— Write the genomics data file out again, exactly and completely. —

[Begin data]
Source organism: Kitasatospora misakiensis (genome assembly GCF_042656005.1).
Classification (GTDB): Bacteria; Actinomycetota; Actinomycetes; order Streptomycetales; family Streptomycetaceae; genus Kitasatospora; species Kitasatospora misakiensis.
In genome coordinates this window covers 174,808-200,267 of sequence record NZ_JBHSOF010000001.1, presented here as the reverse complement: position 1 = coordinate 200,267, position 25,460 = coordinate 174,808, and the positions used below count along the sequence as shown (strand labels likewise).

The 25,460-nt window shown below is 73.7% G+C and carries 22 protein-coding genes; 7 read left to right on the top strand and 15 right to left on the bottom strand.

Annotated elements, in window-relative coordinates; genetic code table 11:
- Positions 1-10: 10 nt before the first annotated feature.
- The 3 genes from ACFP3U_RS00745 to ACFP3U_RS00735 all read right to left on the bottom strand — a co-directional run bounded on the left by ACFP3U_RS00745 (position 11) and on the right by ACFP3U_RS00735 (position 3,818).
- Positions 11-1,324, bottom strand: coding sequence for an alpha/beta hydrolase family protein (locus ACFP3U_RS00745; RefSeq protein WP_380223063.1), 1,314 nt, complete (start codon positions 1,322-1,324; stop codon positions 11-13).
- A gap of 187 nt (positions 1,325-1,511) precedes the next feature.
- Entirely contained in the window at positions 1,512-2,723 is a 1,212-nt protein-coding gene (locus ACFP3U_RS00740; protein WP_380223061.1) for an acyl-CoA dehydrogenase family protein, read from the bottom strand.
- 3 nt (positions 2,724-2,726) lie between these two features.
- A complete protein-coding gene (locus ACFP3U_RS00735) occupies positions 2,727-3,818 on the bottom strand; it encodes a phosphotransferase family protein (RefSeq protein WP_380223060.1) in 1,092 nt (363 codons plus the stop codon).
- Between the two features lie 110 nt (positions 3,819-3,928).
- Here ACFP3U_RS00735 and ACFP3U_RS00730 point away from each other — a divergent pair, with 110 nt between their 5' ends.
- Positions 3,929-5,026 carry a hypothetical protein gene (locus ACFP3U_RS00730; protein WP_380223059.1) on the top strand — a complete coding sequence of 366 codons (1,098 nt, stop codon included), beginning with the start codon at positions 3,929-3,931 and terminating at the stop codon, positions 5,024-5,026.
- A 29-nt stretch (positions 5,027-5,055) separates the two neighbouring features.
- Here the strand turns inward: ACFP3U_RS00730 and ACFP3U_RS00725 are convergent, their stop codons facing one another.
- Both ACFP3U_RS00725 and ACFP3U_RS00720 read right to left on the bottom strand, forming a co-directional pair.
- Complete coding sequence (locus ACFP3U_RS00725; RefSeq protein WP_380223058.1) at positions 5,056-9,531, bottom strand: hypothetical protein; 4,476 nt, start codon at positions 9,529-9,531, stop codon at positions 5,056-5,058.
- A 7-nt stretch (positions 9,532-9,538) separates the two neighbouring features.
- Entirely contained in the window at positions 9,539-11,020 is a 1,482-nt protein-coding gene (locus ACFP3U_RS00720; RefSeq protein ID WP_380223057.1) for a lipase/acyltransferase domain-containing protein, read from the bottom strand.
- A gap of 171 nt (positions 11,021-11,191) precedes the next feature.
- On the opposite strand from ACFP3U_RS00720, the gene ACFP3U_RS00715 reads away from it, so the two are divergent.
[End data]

Source organism: Kitasatospora misakiensis (genome assembly GCF_042656005.1).
Classification (GTDB): Bacteria; Actinomycetota; Actinomycetes; order Streptomycetales; family Streptomycetaceae; genus Kitasatospora; species Kitasatospora misakiensis.
In genome coordinates this window covers 174,808-200,267 of sequence record NZ_JBHSOF010000001.1, presented here as the reverse complement: position 1 = coordinate 200,267, position 25,460 = coordinate 174,808, and the positions used below count along the sequence as shown (strand labels likewise).

The 25,460-nt window shown below is 73.7% G+C and carries 22 protein-coding genes; 7 read left to right on the top strand and 15 right to left on the bottom strand.

Annotated elements, in window-relative coordinates; genetic code table 11:
- Positions 1-10: 10 nt before the first annotated feature.
- The 3 genes from ACFP3U_RS00745 to ACFP3U_RS00735 all read right to left on the bottom strand — a co-directional run bounded on the left by ACFP3U_RS00745 (position 11) and on the right by ACFP3U_RS00735 (position 3,818).
- Positions 11-1,324, bottom strand: coding sequence for an alpha/beta hydrolase family protein (locus ACFP3U_RS00745; RefSeq protein WP_380223063.1), 1,314 nt, complete (start codon positions 1,322-1,324; stop codon positions 11-13).
- A gap of 187 nt (positions 1,325-1,511) precedes the next feature.
- Entirely contained in the window at positions 1,512-2,723 is a 1,212-nt protein-coding gene (locus ACFP3U_RS00740; protein WP_380223061.1) for an acyl-CoA dehydrogenase family protein, read from the bottom strand.
- 3 nt (positions 2,724-2,726) lie between these two features.
- A complete protein-coding gene (locus ACFP3U_RS00735) occupies positions 2,727-3,818 on the bottom strand; it encodes a phosphotransferase family protein (RefSeq protein WP_380223060.1) in 1,092 nt (363 codons plus the stop codon).
- Between the two features lie 110 nt (positions 3,819-3,928).
- Here ACFP3U_RS00735 and ACFP3U_RS00730 point away from each other — a divergent pair, with 110 nt between their 5' ends.
- Positions 3,929-5,026 carry a hypothetical protein gene (locus ACFP3U_RS00730; protein WP_380223059.1) on the top strand — a complete coding sequence of 366 codons (1,098 nt, stop codon included), beginning with the start codon at positions 3,929-3,931 and terminating at the stop codon, positions 5,024-5,026.
- A 29-nt stretch (positions 5,027-5,055) separates the two neighbouring features.
- Here the strand turns inward: ACFP3U_RS00730 and ACFP3U_RS00725 are convergent, their stop codons facing one another.
- Both ACFP3U_RS00725 and ACFP3U_RS00720 read right to left on the bottom strand, forming a co-directional pair.
- Complete coding sequence (locus ACFP3U_RS00725; RefSeq protein WP_380223058.1) at positions 5,056-9,531, bottom strand: hypothetical protein; 4,476 nt, start codon at positions 9,529-9,531, stop codon at positions 5,056-5,058.
- A 7-nt stretch (positions 9,532-9,538) separates the two neighbouring features.
- Entirely contained in the window at positions 9,539-11,020 is a 1,482-nt protein-coding gene (locus ACFP3U_RS00720; RefSeq protein ID WP_380223057.1) for a lipase/acyltransferase domain-containing protein, read from the bottom strand.
- A gap of 171 nt (positions 11,021-11,191) precedes the next feature.
- On the opposite strand from ACFP3U_RS00720, the gene ACFP3U_RS00715 reads away from it, so the two are divergent.